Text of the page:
So, some of the vulnerabilities Vic is facing here? Illness is a big one. We all hate being sick because it means we need to rely on other people–and what if we can’t? What if we’re relying on someone to take care of us and they drop the ball and say, “Get your own damn ice pack.”
There’s also performance anxiety. Roger is the second new partner Vic has had since his trusty senior partner Maurice retired, and Vic is struggling with the idea that he’s the opposite of macho, and was never really cut out to be a cop in the first place–but that he took the job because he didn’t know what else to do at the time. (If you’ve read through to the latest installment, Camp Hell, you might deduce he took the cop job because he was feeling vulnerable from his horiffic psychic training, and being among a bunch of testosterone-driven guys with guns felt safer than going it alone.)
Finally, there’s the vulnerability of facing something supernatural that there’s no way to shield against. Vic is accustomed to talking to ghosts, not being touched by them, and the chill touch of the dead girl combined with his potential ulcer have his mind racing to a future where he’s stuck with no anti-psyactive drugs and a horde of spirits grabbing at him with their cold, dead fingers.
I saved my most crawly example for last, because it involves the body part that, for me, absolutely screams vulnerability: the throat. I hate having my throat touched. Hate it! Chin clamps down, hands spring up in defense…and usually I’m too late. The slithery, crawly feeling of something on my neck has left an indelible mark.
In this scene from Manikin (Channeling Morpheus 3) Michael has drugged a vampire with Roofies, which take a few minutes to kick in. Meanwhile, she’s clamped him into a Marilyn Manson-esque metal head brace inside a clawfoot tub and is shaving him with a straight razor in preparation for turning him into one of her “dolls.”
The straight razor splashed into the tub. Marushka slumped to the floor. “Michael?” Her voice sounded very innocent and small.
I almost felt bad for her. I groped my hands up the side of the metal brace and felt for the latch. I couldn’t imagine what the thing must have been, originally. Something a dentist might use while he was boring through a patient’s molars with a hand drill? Maybe a piece of medical equipment that heralded the dawn of brain surgery. I shuddered.
I found some screws and springs and knobs. I wished I’d gotten a better look when Marushka had lowered me down, placed a kiss on my forehead, and snapped the cold metal around my neck.
Water sloshed against the side of the bath as I pushed at the tub wall with my bare foot and tried to extend my reach. She’d even shaved my toes. It had never occurred to me that there was hair on my toes.
I stretched, and I felt something that protruded a good inch out of the mess of metal. A key. It was tightly seated. From my which-way’s-up position, I couldn’t tell clockwise from counterclockwise. My fingers were numb on the key and I couldn’t stop shaking.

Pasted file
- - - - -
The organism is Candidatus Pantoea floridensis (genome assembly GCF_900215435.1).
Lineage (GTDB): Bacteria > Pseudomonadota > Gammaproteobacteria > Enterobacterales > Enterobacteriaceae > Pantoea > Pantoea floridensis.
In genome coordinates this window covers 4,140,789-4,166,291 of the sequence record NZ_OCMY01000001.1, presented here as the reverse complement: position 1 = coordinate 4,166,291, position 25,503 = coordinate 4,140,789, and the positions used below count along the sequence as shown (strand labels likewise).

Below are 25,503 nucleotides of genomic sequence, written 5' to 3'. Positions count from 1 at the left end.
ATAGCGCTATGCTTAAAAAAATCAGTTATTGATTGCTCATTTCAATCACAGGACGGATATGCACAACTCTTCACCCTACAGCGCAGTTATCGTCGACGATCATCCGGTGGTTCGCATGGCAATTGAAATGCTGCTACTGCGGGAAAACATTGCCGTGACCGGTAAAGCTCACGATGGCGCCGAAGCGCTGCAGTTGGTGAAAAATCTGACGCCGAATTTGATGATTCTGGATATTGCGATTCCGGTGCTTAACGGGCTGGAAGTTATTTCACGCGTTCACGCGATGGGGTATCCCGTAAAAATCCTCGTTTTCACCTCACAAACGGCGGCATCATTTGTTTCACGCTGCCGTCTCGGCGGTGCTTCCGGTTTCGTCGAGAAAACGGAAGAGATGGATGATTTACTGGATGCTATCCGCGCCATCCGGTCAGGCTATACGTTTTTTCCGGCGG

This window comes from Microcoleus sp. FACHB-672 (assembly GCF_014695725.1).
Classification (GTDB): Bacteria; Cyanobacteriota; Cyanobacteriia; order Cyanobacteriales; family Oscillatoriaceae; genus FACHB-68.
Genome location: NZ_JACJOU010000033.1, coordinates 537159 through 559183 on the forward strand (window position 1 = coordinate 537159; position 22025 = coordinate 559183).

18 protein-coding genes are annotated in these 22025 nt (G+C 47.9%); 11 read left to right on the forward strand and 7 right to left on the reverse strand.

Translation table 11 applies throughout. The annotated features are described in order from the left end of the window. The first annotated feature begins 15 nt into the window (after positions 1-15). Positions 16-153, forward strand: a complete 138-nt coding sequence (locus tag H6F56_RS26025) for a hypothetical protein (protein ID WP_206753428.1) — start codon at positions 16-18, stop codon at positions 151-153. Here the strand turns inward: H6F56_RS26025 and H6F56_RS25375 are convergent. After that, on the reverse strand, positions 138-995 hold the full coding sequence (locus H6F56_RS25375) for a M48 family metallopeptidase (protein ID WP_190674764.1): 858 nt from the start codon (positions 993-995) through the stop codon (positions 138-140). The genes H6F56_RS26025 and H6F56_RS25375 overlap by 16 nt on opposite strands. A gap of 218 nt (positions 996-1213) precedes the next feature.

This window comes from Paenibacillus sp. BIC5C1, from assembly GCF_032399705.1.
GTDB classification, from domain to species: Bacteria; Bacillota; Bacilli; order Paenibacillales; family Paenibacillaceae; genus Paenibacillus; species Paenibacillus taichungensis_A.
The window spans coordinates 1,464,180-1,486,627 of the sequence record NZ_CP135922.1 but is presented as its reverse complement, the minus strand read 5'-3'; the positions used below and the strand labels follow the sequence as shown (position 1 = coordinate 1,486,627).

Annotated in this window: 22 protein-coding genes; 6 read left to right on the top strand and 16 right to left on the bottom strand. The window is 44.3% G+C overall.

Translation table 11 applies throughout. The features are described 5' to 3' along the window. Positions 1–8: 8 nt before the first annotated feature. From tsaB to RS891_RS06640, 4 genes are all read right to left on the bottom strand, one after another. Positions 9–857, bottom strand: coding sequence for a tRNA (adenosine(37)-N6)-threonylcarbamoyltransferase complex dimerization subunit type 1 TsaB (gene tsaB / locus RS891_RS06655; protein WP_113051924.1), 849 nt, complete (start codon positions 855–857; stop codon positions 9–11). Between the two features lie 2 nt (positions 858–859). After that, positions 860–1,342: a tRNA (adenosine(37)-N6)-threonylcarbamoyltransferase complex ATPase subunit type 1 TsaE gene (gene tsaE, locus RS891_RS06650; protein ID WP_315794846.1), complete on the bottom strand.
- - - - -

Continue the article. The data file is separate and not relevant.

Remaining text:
Concentrate, I told myself. Righty-tighty, lefty-loosey. A couple of turns and I’d be out of there. I grabbed the key, and I twisted it.
It fell out of the brace and clattered to the floor.
“No–” My voice sounded as small and pathetic as Marushka’s had when the Rohypnol finally hit her system.
The important thing, I decided, was not to panic. I’m tall. I have long arms. I’d figure out a way to get the key back. Never mind that the chances of me then fitting it into the right slot without being able to see it–and turning it in the proper direction with cold-numbed fingers–were slim to none. I’d get that key, because if I didn’t recover it by the time Marushka woke up, I was dead.
Because Michael thinks he’s indestructible, I really pile the vulnerabilities on him–and all of these particular instances are tinged with both fear and sex. Being restrained can be a turn-on because it strips a person of his free will, though if the person doing the restraining can’t be trusted, the restraint turns creepy. Nudity is a highly vulnerable state that can be sexual, too. In this case, Michael’s nakedness is rendered even more intense by him being shaved–so he’s not only naked, he’s more naked. More exposed. More vulnerable.
And then there’s the neck. The throat isn’t just my own personal hotspot–it’s a highly eroticized body part in both vampire and shapeshifter fiction. Michael, in particular, develops such a penchant for having his throat fed from that he starts covering it with a scarf, and he’d no sooner go out without his scarf on than he’d leave the house without his pants.
If vulnerability elicits such squirmy, conflicting emotions in us, why go there at all? Wouldn’t it be nice to just write a sweet romance where everyone’s happy, they all have sex and go to bed surrounded by teddy bears? Well, I guess I could. And you could read it, if that were your thing.
But for me, a story without conflict isn’t much of a story. I *like* the squirmy parts, because I think that without them, the characters are difficult to relate to. When we see someone else in a vulnerable state, there’s an immediate, gut-level empathy that happens, even if your reaction is, “Dang! I’m so glad that’s not me!” A vulnerable protagonist has something to lose–and that possibility, even though you suspect the story will end in a HEA–provides the tension that grips you and makes you keep on turning those pages.
The second edition of Body & Soul (PsyCop 3) is new at JCPbooks.com. PsyCop 1-5 is now available for the Kindle. And Sympathy, a sublimely vulnerable story of sweet, sad hope, will be available at JCPbooks.com this Halloween.